Understandably, most people are loath to ask this question. To do so, after all, seems distinctly callous: Sexual harassment is an attack on a woman’s sense of dignity and even, we might say, on her soul. Expressing an emotion other than outrage or disgust is thus to appear to blame the victim. Nonetheless, as the bitter irony of the Ben-Ari case makes clear, if we truly seek to address the problem of sexual assault and harassment in society, and to advance the cause of true and meaningful equality between the sexes in both personal and public life, we cannot be satisfied with the condemnation of perpetrators and their punishment. We must also attempt to determine why many women, among them feminism’s poster children, choose to behave in a passive, helpless manner in their dealings with men in positions of authority. We must ask why they allow these men to abuse them—physically or otherwise—without waging an all-out counterattack. Perhaps today’s generation of elite women has simply failed to internalize feminism’s message. Or perhaps, as a close look at that message reveals, the problem is that they have internalized it all too well.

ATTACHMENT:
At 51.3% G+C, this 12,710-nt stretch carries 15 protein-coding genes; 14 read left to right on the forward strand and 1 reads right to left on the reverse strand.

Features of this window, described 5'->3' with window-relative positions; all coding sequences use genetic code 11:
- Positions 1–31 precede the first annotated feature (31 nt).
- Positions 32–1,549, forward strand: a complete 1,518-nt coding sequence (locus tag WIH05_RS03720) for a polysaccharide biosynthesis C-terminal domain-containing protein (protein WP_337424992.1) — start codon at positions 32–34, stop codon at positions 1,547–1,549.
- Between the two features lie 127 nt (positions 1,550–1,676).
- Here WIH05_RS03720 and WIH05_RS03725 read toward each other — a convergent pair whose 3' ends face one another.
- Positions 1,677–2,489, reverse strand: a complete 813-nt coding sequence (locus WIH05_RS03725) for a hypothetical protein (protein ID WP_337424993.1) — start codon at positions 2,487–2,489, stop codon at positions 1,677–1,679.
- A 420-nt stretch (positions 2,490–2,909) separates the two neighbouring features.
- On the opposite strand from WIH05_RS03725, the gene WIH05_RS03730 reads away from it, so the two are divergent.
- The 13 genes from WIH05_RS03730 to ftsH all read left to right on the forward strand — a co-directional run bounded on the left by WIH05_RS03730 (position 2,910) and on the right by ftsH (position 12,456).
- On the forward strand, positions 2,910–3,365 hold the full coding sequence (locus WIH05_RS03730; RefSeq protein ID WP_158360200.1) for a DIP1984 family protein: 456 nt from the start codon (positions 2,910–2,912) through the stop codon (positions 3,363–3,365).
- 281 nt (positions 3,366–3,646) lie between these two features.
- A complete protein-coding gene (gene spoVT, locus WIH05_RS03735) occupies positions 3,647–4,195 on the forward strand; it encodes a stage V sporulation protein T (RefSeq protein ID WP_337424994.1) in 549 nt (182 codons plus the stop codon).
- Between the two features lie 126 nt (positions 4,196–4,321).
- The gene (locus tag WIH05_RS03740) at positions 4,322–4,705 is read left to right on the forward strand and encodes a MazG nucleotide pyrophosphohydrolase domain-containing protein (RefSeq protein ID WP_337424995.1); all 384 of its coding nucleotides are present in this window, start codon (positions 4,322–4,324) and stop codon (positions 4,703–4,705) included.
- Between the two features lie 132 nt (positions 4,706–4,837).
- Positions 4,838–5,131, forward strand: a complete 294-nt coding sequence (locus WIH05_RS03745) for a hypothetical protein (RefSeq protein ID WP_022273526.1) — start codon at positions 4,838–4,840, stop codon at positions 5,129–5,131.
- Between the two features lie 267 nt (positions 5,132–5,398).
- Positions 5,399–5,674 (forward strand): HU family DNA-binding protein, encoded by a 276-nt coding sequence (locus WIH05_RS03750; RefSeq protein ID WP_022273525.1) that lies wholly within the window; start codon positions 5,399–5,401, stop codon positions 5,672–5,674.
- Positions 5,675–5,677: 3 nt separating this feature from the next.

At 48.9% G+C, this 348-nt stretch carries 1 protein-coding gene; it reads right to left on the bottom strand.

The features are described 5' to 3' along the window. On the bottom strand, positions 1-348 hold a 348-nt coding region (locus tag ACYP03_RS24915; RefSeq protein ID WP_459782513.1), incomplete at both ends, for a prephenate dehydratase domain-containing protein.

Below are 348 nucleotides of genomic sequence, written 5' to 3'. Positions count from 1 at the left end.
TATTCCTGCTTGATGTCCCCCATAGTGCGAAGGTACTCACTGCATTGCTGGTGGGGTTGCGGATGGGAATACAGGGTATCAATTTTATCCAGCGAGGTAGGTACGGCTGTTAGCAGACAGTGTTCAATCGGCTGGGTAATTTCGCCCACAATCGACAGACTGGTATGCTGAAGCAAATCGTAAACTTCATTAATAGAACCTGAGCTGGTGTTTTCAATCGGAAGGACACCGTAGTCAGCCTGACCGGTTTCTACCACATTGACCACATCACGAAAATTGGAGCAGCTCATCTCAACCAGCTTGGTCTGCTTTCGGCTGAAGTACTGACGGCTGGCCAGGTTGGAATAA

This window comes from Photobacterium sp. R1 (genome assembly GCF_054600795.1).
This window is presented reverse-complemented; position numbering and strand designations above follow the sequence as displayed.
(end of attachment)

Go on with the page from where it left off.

In the beginning, feminism had a noble aim: equal treatment of the sexes before the law. From its inception in the suffragist movement of the nineteenth and early twentieth centuries, “classical-liberal” feminism emphasized women’s ability to achieve equality by means of the choices they make and the actions they employ in their service. Significantly, by imbuing every woman with the power to effect political and legal reform, this brand of feminism held that society could be changed in the here and now, without the alteration of its basic underlying structure. This view was largely replaced in the late 1960s and 1970s, however, with the introduction of radical feminism, which arose from within the movement’s “second wave.”